I propose the existence of a semi-regular polyhedron with one square, one hexagon and two triangles at each vertex. The sum of angles at reach vertex is $330°$ and therefore the external angle is $30°$, which divides $720°$. That would imply $\frac{720}{30} = 24$ vertices, from which can be easily calculated that there are $48$ sides and $26$ faces ($4$ hexagons, $6$ squares and $16$ triangles). That´s fine, but I cannot see any sign of this supposed polyhedron in lists of the $13$ Archimedean solids, etc. What condition does this polyhedron violate? Why does it not exist?

  • $\begingroup$ I am a bit confused. If you go around a vertex, in what order do the faces appear in your suggested construction? $\endgroup$
    – fedja
    Dec 1, 2018 at 1:38
  • $\begingroup$ In other words, can you draw the planar graph corresponding to your suggestion? I tried and I couldn't make all vertices look the same (remember that semi-regularity requires a group of isometries transitive on the vertices, not just the same unordered collections of faces at each vertex) but, perhaps, I'm misunderstanding your suggestion. $\endgroup$
    – fedja
    Dec 1, 2018 at 1:49
  • 1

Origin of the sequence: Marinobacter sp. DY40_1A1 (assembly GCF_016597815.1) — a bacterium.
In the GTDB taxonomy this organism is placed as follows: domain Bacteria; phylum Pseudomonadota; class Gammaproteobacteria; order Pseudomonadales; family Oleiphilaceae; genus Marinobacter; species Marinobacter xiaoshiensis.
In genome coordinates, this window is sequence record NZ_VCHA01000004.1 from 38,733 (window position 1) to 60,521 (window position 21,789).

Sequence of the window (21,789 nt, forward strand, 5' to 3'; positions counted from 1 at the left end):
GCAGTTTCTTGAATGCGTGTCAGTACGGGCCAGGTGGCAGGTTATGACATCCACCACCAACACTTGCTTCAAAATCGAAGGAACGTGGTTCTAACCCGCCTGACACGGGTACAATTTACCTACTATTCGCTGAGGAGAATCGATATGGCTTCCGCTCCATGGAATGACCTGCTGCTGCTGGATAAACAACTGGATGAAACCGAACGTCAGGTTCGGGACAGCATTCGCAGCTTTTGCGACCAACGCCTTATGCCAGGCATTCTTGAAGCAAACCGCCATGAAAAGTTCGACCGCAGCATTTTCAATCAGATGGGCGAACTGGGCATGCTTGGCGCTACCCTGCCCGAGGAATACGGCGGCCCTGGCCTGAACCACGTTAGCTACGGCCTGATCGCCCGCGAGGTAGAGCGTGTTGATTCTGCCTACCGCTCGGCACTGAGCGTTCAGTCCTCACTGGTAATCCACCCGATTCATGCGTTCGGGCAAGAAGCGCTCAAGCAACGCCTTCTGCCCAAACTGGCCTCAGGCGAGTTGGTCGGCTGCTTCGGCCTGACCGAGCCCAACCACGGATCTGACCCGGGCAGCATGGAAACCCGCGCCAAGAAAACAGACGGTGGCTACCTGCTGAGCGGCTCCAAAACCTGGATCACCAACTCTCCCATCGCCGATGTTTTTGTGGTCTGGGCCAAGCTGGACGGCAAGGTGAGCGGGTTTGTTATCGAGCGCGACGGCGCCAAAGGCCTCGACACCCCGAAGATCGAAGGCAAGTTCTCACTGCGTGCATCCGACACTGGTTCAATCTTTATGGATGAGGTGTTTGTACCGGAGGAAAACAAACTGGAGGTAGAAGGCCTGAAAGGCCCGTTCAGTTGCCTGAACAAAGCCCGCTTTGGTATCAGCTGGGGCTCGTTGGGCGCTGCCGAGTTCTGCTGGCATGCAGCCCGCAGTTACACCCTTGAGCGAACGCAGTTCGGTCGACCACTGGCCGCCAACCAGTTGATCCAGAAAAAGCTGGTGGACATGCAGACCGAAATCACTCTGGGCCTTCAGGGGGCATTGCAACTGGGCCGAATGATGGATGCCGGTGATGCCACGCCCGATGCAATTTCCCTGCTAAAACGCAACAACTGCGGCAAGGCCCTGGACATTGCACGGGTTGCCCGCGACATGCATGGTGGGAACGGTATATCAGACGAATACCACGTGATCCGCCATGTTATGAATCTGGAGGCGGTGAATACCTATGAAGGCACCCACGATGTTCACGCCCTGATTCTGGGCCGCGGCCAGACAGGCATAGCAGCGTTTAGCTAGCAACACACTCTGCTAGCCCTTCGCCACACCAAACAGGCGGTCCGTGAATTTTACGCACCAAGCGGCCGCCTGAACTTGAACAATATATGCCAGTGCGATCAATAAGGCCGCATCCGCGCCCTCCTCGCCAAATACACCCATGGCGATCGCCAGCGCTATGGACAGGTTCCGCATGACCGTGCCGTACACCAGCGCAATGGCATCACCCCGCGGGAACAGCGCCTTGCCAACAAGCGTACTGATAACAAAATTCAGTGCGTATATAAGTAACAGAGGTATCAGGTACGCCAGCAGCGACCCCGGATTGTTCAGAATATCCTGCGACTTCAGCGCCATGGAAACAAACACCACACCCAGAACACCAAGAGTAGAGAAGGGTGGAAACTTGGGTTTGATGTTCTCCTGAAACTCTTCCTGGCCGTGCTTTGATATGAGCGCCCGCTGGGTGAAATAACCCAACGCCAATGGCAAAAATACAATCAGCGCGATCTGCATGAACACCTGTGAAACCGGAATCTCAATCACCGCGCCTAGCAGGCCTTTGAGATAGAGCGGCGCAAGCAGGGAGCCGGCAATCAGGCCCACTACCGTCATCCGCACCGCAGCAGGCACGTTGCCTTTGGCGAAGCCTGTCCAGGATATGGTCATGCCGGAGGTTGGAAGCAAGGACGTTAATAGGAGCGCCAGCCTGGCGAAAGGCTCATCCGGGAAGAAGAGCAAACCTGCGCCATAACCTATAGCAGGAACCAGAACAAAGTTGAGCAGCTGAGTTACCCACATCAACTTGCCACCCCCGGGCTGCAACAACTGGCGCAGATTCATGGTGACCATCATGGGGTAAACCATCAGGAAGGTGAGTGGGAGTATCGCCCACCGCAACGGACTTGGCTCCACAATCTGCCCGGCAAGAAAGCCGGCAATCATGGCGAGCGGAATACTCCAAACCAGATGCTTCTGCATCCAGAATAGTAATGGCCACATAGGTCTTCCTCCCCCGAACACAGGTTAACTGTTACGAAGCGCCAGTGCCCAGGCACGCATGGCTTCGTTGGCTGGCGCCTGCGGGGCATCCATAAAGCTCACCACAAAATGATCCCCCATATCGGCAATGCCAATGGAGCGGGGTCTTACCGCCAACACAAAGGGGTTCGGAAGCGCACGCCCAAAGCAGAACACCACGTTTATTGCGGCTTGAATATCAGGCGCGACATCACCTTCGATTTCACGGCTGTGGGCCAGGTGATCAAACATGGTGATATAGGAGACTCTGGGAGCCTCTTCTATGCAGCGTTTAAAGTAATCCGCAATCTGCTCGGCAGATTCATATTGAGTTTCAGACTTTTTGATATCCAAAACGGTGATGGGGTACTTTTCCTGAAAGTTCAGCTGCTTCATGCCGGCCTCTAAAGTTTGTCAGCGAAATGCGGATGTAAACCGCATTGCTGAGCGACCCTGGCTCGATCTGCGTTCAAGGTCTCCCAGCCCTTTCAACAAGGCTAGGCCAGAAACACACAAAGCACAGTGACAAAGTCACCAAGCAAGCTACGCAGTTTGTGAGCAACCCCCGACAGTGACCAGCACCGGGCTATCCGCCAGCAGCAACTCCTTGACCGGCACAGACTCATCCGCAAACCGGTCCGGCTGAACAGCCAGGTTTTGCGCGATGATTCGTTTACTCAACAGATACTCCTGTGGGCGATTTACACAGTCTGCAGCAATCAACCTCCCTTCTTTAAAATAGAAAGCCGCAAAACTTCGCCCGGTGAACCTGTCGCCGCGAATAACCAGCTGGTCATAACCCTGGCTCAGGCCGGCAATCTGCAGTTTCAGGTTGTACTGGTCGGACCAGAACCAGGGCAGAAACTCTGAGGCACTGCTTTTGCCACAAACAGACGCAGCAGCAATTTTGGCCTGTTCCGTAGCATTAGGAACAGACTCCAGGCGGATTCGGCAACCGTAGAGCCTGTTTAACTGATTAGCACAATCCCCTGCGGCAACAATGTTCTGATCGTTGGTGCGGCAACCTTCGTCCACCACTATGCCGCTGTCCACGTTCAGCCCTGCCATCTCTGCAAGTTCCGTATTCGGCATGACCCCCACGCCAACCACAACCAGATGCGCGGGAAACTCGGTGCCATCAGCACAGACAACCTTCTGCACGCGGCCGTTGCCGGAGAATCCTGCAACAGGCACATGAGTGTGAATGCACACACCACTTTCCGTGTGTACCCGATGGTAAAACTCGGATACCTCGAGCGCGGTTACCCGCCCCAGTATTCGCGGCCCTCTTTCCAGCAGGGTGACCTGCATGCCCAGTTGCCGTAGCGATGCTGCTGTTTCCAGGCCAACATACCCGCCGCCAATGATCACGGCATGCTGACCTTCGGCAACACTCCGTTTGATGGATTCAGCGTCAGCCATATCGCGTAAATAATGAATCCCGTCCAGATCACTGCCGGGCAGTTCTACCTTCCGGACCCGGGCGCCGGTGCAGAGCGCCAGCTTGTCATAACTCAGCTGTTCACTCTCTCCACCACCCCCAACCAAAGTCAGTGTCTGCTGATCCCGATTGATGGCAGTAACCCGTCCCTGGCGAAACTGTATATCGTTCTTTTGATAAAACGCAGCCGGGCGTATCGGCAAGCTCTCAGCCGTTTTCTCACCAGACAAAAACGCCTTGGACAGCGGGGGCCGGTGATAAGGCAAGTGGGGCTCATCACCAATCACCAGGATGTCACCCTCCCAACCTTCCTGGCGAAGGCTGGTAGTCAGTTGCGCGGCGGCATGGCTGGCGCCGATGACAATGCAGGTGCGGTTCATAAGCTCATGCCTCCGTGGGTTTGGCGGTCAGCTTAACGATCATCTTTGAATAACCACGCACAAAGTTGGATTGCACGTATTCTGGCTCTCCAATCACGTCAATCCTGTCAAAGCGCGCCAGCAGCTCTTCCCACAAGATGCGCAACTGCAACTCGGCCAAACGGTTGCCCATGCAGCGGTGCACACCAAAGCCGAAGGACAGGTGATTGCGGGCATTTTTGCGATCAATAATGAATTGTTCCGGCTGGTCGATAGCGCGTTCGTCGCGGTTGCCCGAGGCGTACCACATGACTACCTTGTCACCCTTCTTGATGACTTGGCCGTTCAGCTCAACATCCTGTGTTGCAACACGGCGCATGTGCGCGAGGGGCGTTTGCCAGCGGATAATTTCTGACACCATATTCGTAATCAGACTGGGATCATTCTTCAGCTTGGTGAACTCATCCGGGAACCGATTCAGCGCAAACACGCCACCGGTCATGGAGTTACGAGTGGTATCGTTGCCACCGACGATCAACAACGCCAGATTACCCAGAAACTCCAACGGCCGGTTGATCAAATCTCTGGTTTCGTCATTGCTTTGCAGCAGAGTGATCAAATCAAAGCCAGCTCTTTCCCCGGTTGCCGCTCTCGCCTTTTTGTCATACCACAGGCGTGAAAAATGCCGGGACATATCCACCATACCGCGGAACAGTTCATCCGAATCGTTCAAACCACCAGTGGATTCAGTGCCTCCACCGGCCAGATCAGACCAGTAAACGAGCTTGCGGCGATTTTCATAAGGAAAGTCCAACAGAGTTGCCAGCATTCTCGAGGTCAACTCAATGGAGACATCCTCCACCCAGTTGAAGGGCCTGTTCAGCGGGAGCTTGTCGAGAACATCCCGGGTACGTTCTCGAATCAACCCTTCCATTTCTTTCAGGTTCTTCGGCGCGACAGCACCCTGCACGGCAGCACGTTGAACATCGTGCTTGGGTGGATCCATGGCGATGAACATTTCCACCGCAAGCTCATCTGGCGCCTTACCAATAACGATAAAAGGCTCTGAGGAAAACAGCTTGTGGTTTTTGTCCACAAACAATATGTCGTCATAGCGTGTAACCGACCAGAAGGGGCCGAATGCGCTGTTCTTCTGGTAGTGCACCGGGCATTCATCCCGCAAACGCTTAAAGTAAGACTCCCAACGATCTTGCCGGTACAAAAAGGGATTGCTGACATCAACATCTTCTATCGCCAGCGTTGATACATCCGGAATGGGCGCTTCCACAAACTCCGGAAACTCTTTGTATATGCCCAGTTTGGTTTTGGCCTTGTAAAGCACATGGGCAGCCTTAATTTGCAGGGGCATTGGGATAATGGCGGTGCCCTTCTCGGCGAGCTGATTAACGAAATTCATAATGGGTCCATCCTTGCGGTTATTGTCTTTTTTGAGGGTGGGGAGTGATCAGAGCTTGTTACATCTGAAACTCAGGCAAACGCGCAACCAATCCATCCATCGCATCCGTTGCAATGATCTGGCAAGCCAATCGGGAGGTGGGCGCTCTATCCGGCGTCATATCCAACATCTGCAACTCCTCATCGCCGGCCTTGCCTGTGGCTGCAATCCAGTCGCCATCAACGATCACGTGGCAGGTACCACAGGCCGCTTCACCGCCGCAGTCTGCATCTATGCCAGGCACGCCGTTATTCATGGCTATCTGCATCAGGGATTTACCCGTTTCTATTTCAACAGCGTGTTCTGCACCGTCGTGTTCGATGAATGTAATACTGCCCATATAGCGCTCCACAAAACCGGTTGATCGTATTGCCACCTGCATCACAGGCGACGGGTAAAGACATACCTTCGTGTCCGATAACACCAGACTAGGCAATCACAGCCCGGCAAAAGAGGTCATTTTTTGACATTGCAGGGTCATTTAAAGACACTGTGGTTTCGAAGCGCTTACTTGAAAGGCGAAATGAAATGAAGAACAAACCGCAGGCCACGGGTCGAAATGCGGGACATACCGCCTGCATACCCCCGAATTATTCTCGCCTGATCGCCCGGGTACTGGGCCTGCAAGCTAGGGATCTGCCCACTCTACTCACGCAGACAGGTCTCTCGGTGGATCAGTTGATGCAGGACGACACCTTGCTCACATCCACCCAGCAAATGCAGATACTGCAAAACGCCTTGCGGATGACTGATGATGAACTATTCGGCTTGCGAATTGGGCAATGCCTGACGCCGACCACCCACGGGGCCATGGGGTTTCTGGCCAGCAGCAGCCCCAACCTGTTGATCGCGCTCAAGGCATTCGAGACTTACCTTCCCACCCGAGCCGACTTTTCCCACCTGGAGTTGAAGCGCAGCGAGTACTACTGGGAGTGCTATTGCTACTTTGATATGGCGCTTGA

$\begingroup$ Have you tried making one (or part of one) out of card? Does it seem to fit together? $\endgroup$
    – timtfj
    Dec 1, 2018 at 1:57

1 Answer 1


Did you try to build them?

As mentioned by @fedja in the comment there are 2 possibilities for the (to be used unique) vertex configuration: either 6-3-4-3 or 6-3-3-4 (cyclically each). For sure, in the second case it might be allowed to use the mirror copy as well.

Consider 6-3-4-3 for the first try. So start with one hexagon. Then you have to attach triangles to each side. Into each gap you would have to insert a square. But then the tips of those triangles already would contain a partial configuration 4-3-4, which is not compatible with the assumed configuration.

Now consider the other possibility 6-3-3-4. Then you'd have to start with a hexagon again. Because 6=2*3 and 3 is odd, you would have to attach alternatingly triangles and squares to that hexagon, and will have to insert further triangles inbetween those attached faces. But then again at the tips of the hexagon-attached triangles you'd get a partial configuration 3-3-3, which is not compatible with the assumed configuration.

--- rk


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